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Re: Pilot ejection in cargo aircraft?

Tue Nov 20, 2018 8:37 am

Noshow wrote:
The KC-135 has a cockpit escape hatch (entry door) that made it at least in theory possible to get out with a chute. Similar to the Antonow An-124 that was configured to fly in war zones. There is a cockpit floor door opening leading to some main deck jump door in the front. Not sure how likely a safe egress from a crashing airplane is and if one would clear those engines...
The B-52 has ejection seats for the pilots and MOST of the crew onboard. The Vulcan similar.

I saw a documentary about the Vulcan a little while ago and they talked about this. The pilots have ejection seats, however the rest of the crew had the jump out via a downwards opening door underneath the aircraft, which apparently was highly dangerous as there was a risk of hitting the nose gear assembly on the way out, so the had to swing outwards as they jumped of the stairs attached to the door...
Last edited by TOGA10 on Tue Nov 20, 2018 9:00 am, edited 1 time in total.
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TOGA10
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Re: Pilot ejection in cargo aircraft?

Tue Nov 20, 2018 8:53 am

Double post..
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Re: Pilot ejection in cargo aircraft?

Tue Nov 20, 2018 3:04 pm

Woodreau wrote:
I ride as a passenger on FedEx and UPS frequently.

I would be a little upset if the flight crew ejected leaving me and the other 3 passengers in the back with all of the cargo in a now pilotless aircraft.



and the last one said "no worries mates, we are getting help".

sorry I could not resist :lol:

Much better would be if the Integrators get their customers aware on DGR/Hazmat. And their staff as well.. Also the sales staff should be trained to verify what their accounts are shipping. And offer Training to the customers.
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Re: Pilot ejection in cargo aircraft?

Tue Nov 20, 2018 11:06 pm

[quote="Flow2706"]I think the Space Shuttle had some sort of ejection capability during the first flights, which was removed after a while, but was reintroduced after either the Challenger or Columbia disaster (I think it were not actual ejection seats but rather the astronauts had to slide down a bar and eject from the main deck). I think that the astronauts were rather sceptical of its usefulness - the shuttle had to be in controlled/level flight in a (for a space shuttle) relativity low altitude. There were only a few cases (mostly additional failures during abort cases) where they could have been used. I think the case would be similar for an airliner, but even worse considering that astronauts are highly trained highly fit individuals which may not be the case for airline/cargo pilots (obviously they have to pass the medical every year/every 6 month but this nothing compared to the physical and mental training received by astrounauts).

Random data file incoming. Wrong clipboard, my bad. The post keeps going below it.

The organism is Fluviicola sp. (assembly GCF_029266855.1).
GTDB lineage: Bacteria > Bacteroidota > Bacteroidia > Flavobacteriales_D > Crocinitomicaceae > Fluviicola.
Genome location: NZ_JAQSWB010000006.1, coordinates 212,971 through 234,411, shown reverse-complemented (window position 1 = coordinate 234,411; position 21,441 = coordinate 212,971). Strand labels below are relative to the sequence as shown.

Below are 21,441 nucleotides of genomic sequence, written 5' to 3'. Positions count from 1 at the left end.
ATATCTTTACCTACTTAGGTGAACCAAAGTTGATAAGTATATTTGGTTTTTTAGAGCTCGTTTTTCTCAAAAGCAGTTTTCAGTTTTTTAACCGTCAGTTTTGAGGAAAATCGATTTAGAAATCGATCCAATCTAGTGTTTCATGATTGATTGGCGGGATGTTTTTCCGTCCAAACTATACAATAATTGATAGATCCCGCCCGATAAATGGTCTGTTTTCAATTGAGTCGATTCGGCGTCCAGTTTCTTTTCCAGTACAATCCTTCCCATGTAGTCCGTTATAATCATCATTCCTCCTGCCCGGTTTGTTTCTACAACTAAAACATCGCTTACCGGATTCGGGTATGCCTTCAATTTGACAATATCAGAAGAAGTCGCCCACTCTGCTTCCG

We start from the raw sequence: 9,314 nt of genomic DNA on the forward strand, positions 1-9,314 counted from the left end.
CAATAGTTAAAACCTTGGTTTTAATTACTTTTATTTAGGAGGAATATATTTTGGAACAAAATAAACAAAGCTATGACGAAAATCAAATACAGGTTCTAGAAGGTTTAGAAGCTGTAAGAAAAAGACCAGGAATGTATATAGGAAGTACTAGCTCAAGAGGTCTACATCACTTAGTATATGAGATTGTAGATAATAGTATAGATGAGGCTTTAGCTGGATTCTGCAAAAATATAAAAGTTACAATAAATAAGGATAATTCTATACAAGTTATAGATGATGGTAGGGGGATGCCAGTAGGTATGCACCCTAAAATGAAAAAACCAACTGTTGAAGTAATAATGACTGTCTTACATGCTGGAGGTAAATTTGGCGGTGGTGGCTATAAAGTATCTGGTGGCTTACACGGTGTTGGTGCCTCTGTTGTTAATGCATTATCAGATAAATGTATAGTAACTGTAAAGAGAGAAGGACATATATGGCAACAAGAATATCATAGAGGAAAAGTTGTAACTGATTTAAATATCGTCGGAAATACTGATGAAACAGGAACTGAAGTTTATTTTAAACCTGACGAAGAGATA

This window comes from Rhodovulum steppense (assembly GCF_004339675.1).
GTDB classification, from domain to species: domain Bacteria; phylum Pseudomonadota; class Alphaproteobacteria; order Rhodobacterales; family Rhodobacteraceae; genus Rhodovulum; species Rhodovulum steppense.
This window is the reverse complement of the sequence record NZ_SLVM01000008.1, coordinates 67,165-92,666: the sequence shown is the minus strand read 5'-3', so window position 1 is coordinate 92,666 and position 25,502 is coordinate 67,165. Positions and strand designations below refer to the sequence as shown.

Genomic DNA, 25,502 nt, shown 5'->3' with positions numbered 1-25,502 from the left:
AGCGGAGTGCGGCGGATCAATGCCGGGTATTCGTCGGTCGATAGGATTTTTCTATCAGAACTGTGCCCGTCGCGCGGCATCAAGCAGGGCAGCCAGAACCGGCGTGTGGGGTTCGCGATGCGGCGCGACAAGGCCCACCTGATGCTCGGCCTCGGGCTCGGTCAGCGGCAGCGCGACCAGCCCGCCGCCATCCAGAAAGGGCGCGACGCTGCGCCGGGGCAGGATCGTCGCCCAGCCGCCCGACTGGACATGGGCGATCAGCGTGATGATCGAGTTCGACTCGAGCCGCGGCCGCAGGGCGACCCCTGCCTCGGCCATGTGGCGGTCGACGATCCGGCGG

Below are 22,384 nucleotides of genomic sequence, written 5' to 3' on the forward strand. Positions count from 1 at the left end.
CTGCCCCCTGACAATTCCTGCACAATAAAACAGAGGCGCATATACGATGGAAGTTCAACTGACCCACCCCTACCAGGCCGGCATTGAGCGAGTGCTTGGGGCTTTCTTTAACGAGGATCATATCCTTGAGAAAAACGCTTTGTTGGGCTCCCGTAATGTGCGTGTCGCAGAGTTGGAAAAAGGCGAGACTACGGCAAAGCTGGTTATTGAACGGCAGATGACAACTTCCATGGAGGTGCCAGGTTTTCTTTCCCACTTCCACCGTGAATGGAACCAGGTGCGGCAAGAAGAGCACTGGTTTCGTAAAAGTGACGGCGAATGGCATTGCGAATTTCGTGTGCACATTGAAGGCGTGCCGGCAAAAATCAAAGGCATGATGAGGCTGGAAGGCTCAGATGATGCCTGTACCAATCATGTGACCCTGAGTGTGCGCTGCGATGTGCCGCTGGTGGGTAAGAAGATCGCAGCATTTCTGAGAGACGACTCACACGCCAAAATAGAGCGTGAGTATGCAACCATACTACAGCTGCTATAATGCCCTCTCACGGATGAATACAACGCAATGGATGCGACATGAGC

[quote=„galaxyflyer“]

I used to cover shuttle launches and I was told pretty much that about the shuttle escape pole.
There was also another system where if there was a major issue on the pad they could ride a type of trolley down a rather steep wire to a bunker near the launch tower, Once there they could take shelter and if need be the bunker had a former Army armored personnel carrier backed up to it and waiting so the crew could pile into it and drive away. There's pictures out there of some astronauts being trained to drive it and I got to see it once, painted white with NASA markings. Word was when the APC was requisitioned from military spares it was delivered with all the weapons still installed though I don't know how true that is. The idea was to escape the possibility of the orbiter exploding on the pad, something that could create a blast ring that would expand for a couple of miles.
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Starlionblue
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Re: Pilot ejection in cargo aircraft?

Wed Nov 21, 2018 12:19 am

ClipperYankee wrote:
Flow2706 wrote:
I think the Space Shuttle had some sort of ejection capability during the first flights, which was removed after a while, but was reintroduced after either the Challenger or Columbia disaster (I think it were not actual ejection seats but rather the astronauts had to slide down a bar and eject from the main deck). I think that the astronauts were rather sceptical of its usefulness - the shuttle had to be in controlled/level flight in a (for a space shuttle) relativity low altitude. There were only a few cases (mostly additional failures during abort cases) where they could have been used. I think the case would be similar for an airliner, but even worse considering that astronauts are highly trained highly fit individuals which may not be the case for airline/cargo pilots (obviously they have to pass the medical every year/every 6 month but this nothing compared to the physical and mental training received by astrounauts).